Wherever I Go …by Jennifer Rahim

There will be an island,
and an ocean will be
what rings me.

We are to the very end
a naming not our own,
though we leave to find

what is left behind
and that holds us,
more than we know,

like a small beach
has the ear of the great sea

and a trillion ebbs
are never without returns.

This flow is the staying,
though we depart.

An oyster takes a single grain
and stores it in her heart’s muscle

like a lover’s memento;
she never lets us go …


Autumn this year, despite the continuing uncertainty and awfulness of the pandemic and the deep worry that climate change can evoke, has been colourful, gentle and mild.
There are so many poems dedicated to Autumn it is hard to choose and that might be a reflection of how the season plays on all of the senses as well as the feelings that are evoked as another year comes to a close.
Autumn can inspire feelings of loneliness and sorrow, though it can also help us to feel the sacredness of sharing that solitude with each other. It shows the beauty of release, acting as a catalyst to our own introspective nature.
Here are two short poems; Winds of Autumn by Saiygo reflects the impact this season can have on the senses and Nothing Gold Can Stay by Robert Frost the transient nature of the seasons and however beautiful or stark it may for a time it will inevitably change.

Winds of Autumn, by Saigyo

Even in a person

most times indifferent

to things around him

they waken feelings

the first winds of autumn. 

Nothing Gold Can Stay by Robert Frost

Nature’s first green is gold,
Her hardest hue to hold.
Her early leaf’s a flower;
But only so an hour.
Then leaf subsides to leaf.
So Eden sank to grief,
So dawn goes down to day.
Nothing gold can stay. 


It’s National Poetry Day Today!
National Poetry Day is the annual mass celebration on the first Thursday of October that encourages all to enjoy, discover and share poetry. This year, National Poetry Day takes place on 7 October 2021, and the theme is Choice.
National Poetry Day generates an explosion of activity nationwide, thousands of amazing events across the UK – on doorsteps and at kitchen tables, in gardens and streets, in schools, libraries and public spaces both online and offline – all celebrating poetry’s power to bring people together.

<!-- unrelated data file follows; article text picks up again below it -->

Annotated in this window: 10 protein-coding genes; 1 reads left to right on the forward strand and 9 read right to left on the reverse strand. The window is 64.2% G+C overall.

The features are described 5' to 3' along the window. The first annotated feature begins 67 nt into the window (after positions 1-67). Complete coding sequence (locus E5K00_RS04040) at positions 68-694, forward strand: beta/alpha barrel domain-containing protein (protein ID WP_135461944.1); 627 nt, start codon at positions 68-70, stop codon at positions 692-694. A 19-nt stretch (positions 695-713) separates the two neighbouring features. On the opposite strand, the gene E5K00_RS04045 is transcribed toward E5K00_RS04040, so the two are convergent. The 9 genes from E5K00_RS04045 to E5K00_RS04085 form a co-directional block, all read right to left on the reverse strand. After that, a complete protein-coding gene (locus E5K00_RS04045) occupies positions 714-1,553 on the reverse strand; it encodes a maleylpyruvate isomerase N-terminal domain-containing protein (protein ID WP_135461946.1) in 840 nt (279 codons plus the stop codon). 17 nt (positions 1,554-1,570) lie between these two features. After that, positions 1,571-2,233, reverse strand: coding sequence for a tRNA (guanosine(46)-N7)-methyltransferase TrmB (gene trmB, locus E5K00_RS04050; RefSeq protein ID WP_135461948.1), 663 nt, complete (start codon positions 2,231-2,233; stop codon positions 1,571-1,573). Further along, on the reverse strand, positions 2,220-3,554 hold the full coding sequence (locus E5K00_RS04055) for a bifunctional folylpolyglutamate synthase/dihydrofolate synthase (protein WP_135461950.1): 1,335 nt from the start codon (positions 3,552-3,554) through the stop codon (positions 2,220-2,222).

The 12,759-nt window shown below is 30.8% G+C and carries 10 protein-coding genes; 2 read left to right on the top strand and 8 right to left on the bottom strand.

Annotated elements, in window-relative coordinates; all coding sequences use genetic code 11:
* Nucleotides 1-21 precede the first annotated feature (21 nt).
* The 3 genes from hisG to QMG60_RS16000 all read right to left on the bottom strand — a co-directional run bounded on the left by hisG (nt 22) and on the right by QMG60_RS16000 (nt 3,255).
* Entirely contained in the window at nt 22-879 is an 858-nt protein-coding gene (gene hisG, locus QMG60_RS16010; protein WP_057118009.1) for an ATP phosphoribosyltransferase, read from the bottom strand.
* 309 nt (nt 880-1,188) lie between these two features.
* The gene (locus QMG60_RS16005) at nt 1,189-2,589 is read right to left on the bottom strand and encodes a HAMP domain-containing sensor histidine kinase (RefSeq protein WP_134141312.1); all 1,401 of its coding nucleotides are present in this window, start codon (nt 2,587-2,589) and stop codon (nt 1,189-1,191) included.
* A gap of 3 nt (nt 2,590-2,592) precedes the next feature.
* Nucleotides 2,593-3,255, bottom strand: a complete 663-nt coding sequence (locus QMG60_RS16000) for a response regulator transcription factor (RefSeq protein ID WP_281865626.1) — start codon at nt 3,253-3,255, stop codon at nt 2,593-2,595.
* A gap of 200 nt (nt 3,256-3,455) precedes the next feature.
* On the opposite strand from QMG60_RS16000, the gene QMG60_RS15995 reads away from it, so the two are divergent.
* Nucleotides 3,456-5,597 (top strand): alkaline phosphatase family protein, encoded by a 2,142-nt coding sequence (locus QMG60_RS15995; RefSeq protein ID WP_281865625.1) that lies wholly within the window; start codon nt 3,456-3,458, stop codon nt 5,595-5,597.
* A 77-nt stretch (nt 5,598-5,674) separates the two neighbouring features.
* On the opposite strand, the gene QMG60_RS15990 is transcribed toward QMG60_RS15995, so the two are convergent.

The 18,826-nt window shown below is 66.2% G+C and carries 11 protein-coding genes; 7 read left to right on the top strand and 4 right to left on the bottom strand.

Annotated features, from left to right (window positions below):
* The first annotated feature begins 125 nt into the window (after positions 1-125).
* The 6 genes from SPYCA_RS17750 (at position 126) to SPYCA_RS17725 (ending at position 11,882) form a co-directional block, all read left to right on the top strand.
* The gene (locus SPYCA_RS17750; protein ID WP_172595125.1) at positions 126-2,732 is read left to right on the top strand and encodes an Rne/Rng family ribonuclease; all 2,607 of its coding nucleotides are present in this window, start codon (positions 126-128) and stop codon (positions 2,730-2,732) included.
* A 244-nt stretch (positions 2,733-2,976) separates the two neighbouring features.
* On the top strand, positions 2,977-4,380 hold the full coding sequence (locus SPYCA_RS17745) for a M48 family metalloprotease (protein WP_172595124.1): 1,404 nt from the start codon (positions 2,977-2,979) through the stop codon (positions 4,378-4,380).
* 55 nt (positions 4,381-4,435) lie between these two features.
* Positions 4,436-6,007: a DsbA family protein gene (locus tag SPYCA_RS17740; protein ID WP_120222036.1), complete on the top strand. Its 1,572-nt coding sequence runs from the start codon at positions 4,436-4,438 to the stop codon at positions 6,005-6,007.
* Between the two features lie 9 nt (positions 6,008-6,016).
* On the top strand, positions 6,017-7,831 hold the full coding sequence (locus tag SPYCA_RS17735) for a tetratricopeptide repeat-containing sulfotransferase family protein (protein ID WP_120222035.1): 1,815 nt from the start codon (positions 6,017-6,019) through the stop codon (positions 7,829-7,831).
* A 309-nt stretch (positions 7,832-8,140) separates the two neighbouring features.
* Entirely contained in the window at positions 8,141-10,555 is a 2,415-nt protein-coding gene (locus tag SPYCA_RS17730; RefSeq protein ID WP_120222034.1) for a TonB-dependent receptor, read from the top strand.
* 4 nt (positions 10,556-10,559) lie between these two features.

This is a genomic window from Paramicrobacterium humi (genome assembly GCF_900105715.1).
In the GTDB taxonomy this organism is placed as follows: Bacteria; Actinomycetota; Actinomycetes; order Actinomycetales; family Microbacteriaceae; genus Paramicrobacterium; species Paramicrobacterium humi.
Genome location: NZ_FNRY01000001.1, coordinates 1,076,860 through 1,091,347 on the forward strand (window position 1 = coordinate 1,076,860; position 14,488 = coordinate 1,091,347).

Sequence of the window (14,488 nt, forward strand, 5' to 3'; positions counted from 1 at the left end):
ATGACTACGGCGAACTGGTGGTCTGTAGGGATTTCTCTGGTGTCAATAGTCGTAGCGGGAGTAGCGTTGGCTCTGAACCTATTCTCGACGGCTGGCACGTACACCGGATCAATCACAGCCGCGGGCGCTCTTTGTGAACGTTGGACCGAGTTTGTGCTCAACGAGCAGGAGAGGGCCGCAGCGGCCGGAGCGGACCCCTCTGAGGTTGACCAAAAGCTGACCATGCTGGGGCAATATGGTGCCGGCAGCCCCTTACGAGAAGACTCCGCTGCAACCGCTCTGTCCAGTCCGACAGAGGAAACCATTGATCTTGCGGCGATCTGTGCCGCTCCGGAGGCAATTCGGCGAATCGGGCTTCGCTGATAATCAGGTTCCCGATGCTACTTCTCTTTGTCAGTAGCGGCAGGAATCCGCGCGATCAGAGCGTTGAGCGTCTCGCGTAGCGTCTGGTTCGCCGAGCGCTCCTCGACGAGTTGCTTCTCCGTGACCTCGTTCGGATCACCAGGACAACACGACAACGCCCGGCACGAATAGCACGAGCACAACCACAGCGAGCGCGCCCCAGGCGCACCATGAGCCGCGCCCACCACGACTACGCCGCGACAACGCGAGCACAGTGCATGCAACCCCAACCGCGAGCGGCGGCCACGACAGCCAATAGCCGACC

The Day starts conversations, it encourages love of language – and best of all, it’s open to absolutely everyone to join in, quietly or noisily in rewarding and enjoyable ways. As the artform’s most visible moment, it showcases the ways in which poetry adds value to society.
The poem I have chosen to share is by the current Sheffield Poet Laureate, Warda Yassin called Weston Park

Weston Park

by Warda Yassin

l found the photograph in the brown suitcase with the clipped passports,
grandfather’s cassettes and those old red NHS logbooks.

Hooyo is wearing an oversized, white T-shirt and her sinewy curls
scamper across her shoulder blades, jet black eyes dare the moon.

Now, she will tell me these were unruly days of impromptu photo shoots,
ankle deep in primroses, the loneliness of motherhood in Edward Street flats.

Aragsan’s henna buzz-cut is the focus, turning everything bokeh,
even then ironclad, her smile reminding you why she married last.

One day, she will succumb to the community and gift her daughter with all
the ways to remain kind and good and modest. Then there’s Abdisalam

who’s only Abdi here. His face framed by a cloud of afro, ebony skin stark
against a sanguine smile. Soon, he will learn to answer to a half-name

as he juggles a half life – weekdays spent scolding sons for eyebrow slits
and fades; those Sundays longing to cut across his boyhood mountains.

© Warda Yassin

Warda Yassin

Warda Yassin is a British Somali poet and teacher based in Sheffield . Her debut pamphlet Tea With Cardamom (Smith|Doorstop) won the 2018 New Poets Prize. She won the 2020 Womens Poets’ Prize and is the current Sheffield Poet Laureate. Twitter @warda_ahy

To find out more and read, share and enjoy some of the selected poems follow the link



For many of us, rather than the end of summer, autumn signifies a new beginning; a return to a new school year, job or a new place to live, work or study or find refuge.

 I chose this poem as I hoped it would reflect this time of change which can conjure a range of different emotions, some positive such as excitement and anticipation but also uncertainty and doubt or relief. Inevitably this will be a time for reflection and adaptation and letting go.

Captured beautifully in the blog post 5 poems to inspire new beginnings the author of the blog The Motivation Angel, Christine Evangelou writes